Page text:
Read the passages given below and answer the questions that follow:



46. The dominant modern belief is that the soundest foundation of peace would be universal prosperity. One may look in vain for historical evidence that the rich have regularly been more peaceful than the poor, but then it an be argued that they have never felt secure against the poor; that their aggressiveness stemmed from fear; and that the situation would be quite different if everybody were rich.

It can be inferred from the above passage that

(a) a lot of aggression in the world stems from the desire of the haves to defend themselves against the have-nots.

(b) universal prosperity as a foolproof measure of peace can no longer be accepted.

(c) Both a and b.

(d) Neither a nor b.


47. The effect produced on the mind by travelling depends entirely on the mind of the traveller and on the way in which he conducts himself. The chief idea of one very common type of traveller is to see as many objects of interest as he possibly can. If he can only after his return home say that he has seen such and such a temple, castle, picture gallery, or museum, he is perfectly satisfied. Far different is the effect of travels upon those who leave their country with mind prepared by culture to feel intelligent admiration for all the beauties of nature and art to be found in foreign lands. When they visit a new place, instead of hurrying from temple to museum to picture gallery, they allow the spirit of the place to sink into their minds, and only visit such monuments as the time they have at their disposal allows them to contemplate without irreverent haste.

It can be inferred from the above passage that

(a) the writer prefers the second type of traveller.

(b) the first type of traveller is the lay traveller who does not understand the worth of any place he travels to.

(c) the objective of the second type of traveller is not to see much, but to see well.

(d) All of the above.


48. Whether we look at the intrinsic value of our literature, or at the particular situation of this country, we shall see the strongest reason to think that of all foreign tongues the English tongue is that which would be the most useful to our native subjects.

It can be inferred that

(a) the speaker is a die-hard colonist.

(b) the speaker has the good of the nation at heart.

(c) the speaker is addressing an issue related to a colonial empire.

(d) None of the above.


49. Where the film Bombay loses out is where every commercial film congenitally goes awry – becoming too simplistic to address serious issues and failing to translate real life to reel.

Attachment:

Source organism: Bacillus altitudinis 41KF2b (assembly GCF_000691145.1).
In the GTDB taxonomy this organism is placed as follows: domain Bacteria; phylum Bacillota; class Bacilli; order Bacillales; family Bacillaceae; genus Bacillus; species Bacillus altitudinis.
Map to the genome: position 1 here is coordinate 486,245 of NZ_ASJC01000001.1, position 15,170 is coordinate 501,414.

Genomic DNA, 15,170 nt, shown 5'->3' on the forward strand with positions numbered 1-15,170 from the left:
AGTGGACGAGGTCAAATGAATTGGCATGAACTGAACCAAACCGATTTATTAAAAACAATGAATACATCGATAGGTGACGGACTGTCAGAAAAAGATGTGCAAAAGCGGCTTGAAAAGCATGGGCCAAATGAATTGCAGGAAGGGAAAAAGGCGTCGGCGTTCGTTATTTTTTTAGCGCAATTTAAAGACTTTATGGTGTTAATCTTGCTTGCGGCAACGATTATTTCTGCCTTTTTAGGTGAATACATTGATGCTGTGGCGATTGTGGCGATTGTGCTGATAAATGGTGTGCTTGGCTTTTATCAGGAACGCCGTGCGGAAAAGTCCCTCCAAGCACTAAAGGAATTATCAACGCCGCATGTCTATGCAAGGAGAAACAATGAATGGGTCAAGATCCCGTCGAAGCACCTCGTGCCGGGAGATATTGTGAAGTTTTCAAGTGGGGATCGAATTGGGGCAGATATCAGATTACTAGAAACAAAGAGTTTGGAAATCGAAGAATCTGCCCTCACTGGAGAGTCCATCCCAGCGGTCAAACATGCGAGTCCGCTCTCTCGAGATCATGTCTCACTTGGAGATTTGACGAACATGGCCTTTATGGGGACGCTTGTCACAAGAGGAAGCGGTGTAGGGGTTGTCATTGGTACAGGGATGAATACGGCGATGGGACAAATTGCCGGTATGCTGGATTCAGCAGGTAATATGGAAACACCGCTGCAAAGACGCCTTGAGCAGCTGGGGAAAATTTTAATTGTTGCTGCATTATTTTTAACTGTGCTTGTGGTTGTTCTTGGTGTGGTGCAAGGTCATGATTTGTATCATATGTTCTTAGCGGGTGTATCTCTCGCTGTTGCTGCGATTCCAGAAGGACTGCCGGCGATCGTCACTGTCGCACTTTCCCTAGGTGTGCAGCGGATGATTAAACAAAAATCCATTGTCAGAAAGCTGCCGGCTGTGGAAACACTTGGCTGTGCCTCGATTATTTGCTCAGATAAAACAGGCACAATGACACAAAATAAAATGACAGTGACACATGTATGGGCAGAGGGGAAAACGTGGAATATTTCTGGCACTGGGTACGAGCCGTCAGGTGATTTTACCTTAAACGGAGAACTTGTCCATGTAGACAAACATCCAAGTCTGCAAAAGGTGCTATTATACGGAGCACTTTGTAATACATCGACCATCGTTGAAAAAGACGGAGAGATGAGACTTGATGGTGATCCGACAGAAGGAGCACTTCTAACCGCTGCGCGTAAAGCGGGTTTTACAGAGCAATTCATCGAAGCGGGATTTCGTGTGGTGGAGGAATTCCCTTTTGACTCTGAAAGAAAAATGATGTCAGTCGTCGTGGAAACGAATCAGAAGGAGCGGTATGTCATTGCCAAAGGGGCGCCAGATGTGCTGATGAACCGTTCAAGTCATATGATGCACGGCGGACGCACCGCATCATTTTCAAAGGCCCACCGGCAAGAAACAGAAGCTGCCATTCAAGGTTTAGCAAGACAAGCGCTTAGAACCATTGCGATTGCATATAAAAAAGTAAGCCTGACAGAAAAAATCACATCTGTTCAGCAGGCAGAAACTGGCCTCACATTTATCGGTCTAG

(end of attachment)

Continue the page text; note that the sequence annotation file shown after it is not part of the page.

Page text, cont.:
Which of the following can be inferred from the passage?

(a) The film’s director aimed at recreating real life on the silver screen.

(b) The film was too simplistic for the audience’s taste.

(c) The film was successful in spite of its shortcomings.

(d) None of the above.


50. Aspiration is nothing new. Neither is the debate over what the Indian middle class is, what it wants and what it buys. Since the mid-80s, that has been the focus of the economic policy papers so called pro and anti-poor budgets and marketing strategies that have successfully broken the barrier of urban selling and reached deeper into rural India with increasing income levels and aspirations.

Based on the above passage it can be inferred that

(a) The Indian middle class has been the focus of economic policies for a long time.

(b) The Indian middle class has graduated from being the ‘deprived’ middle class to the ‘pampered’ middle class.

(c) Both a and b.

(d) Neither a nor b.



46 (a)
47 (c)
48 (d)
49 (d)
50 (a)


46. The passage states that the rich have never felt secure against the poor and their aggressiveness stemmed from fear of the poor.

47. The passage states that the second kind of traveler visit only such monuments as the time at their disposal allows them to contemplate without irreverent haste.

48. None of the given options are supported by the passage.

49. The passage supports none of the given options.

50. The Indian middle class, what it wants and what it buys has been the focus of economic policies since the mid 80s.

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